by Ryan Hughes
Terry Mattingly, nationally-syndicated religion journalist and founder and editor of GetReligion, as well as Senior Fellow for Media and Religion at The King’s College in New York City, spoke on Thursday, 7 July 2016 on how the media chooses to portray religious freedom issues and what can be done to make these portrayals more accurate. Professor Mattingly traced the history of press coverage on this topic and made a list of recommendations to help religious liberty advocates make sure their voices are fairly represented in the news.
Professor Mattingly began with an overview of the history of journalism. The press originally followed a European style of reporting. News sources aimed their output at particular audiences; reporting was intentionally biased and reflected issues from the point of view of the source. With the development of better printing technology, an American style of reporting emerged, in which the goal was balanced reporting that sought to eliminate bias and tell stories fairly and accurately. American style reporting seeks to tell the news without any limiting viewpoint. However, this American model of the press is threatened due to the birth of “new journalism,” which, Mattingly argued, is no more than a return to European-style reporting without acknowledging the bias. Because of the obvious (though unacknowledged) bias of the news source, people seek out news reporting agencies that mirror their own views, while the internet has further divided readers into small readership communities. “Technology shapes content, and the internet is hostile to the American model of the press,” said Professor Mattingly.
When “religious liberty” is in scare quotes, press coverage has gone wrong, has become advocacy journalism. Coverage is focused on the political winner, or loser, and the perspective of the other side is ignored. Religious liberty was originally a liberal left concern but that view of religious liberty has been shattered. The concept that religious liberty is a liberal concern works fine when protecting Native Americans rituals or Sikh’s wearing turbans in military service. “But when it conflicts with the sexual revolution, now it is theocracy to defend the First Amendment,” said Professor Mattingly.
Journalists cannot accurately cover issues by ignoring the other side’s perspective, Mattingly argued. This includes covering attempts at compromise. “The question we need to be asking here is if the goal is compromise, do we live in a culture right now where compromise is possible under the current standards of our public discourse?” We cannot possibly know if either side is attempting compromise if our news does not include it. In the Q&A at the end of the second session, he suggested that a way to judge if both perspectives are being represented is to see who is allowed to speak and who is not quoted or quoted from a previous source, “Paper vs voices”.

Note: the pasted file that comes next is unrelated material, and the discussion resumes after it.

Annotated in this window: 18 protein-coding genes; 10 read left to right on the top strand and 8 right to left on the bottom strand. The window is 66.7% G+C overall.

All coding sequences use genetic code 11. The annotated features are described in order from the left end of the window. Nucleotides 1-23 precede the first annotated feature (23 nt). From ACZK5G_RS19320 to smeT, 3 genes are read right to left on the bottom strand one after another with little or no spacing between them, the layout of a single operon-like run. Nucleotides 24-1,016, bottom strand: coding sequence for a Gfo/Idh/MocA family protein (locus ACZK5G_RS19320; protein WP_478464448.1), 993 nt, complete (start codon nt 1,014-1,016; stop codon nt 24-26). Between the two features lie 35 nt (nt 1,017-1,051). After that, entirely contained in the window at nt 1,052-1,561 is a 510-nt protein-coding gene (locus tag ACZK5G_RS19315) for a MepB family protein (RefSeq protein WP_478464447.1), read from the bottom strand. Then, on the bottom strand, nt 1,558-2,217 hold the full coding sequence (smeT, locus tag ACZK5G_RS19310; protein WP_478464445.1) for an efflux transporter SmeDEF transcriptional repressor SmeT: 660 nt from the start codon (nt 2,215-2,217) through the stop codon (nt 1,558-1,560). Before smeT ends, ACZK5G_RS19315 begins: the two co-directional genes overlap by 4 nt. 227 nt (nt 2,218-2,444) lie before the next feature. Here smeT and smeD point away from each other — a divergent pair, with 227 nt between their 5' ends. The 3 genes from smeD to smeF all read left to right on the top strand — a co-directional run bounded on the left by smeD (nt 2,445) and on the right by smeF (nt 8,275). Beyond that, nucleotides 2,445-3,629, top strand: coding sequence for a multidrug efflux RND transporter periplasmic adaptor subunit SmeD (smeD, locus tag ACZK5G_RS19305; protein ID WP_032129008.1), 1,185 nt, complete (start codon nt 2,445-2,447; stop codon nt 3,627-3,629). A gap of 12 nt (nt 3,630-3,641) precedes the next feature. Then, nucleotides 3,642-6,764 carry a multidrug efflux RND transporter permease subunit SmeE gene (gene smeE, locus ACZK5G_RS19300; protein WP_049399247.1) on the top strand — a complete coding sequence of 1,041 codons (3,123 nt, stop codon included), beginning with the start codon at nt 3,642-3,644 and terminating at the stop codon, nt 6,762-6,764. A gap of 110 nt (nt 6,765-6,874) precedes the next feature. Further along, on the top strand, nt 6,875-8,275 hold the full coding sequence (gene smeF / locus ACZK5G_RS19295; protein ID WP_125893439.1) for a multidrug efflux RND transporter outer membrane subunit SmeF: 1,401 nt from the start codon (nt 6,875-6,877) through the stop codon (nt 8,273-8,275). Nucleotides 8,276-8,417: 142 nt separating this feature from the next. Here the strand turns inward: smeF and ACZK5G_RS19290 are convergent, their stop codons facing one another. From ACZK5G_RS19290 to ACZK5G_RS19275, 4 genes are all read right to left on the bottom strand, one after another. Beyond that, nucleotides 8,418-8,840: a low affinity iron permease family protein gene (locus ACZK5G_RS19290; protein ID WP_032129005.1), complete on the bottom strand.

If religious liberty advocates want to have their views represented more fairly and accurately, they can, first, quote people from the other side of the arguments: people from the religious right need to quote people from the left. Find out who the “old left” is and don’t be afraid to quote them. A second tip: partner with a wide spectrum of religions; show there is a broad coalition in support of religious liberty. Third, people defending religious liberties must start national dialogues with sophisticated newspapers and journalists. This includes praising national and international news agencies when they report religious issues accurately and fairly. Fourth, religious liberty advocates need to be ready to offer journalistic solutions to journalistic problems. Finally, defenders of religious liberty must submit and post verbatim interviews and quotes from a variety of religious leaders and let the press know where to easily find and access this information. Churches must also make good sources readily available to speak with the press on issues. Following these steps, said Mattingly, will help the press coverage of religious liberty issues be more fair and balanced.
Note: Terry Mattingly presented the same topic in two sessions. Due to timing and the prerogative of the speaker, not all issues mentioned in the article were given equal time or weight in the second session. This article is a compilation of the key points of both sessions and may not completely follow the flow of the recording, which is of the second session.